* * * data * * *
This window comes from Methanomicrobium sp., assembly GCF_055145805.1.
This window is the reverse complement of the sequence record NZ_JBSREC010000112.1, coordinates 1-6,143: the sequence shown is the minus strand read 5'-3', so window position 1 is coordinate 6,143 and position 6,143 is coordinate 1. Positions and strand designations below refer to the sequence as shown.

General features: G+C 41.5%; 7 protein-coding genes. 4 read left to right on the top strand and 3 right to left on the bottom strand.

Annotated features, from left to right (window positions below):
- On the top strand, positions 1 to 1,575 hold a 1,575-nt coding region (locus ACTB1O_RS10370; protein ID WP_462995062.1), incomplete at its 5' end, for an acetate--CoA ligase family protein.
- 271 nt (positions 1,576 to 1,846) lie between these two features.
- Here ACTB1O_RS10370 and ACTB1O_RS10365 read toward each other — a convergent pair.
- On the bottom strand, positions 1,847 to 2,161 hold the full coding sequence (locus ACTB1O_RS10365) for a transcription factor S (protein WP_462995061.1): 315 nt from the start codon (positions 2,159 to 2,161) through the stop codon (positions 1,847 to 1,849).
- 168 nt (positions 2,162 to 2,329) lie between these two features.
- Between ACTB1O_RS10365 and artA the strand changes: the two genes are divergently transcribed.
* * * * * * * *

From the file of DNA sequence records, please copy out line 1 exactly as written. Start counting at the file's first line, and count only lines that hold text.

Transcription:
This window comes from Methanomicrobium sp., assembly GCF_055145805.1.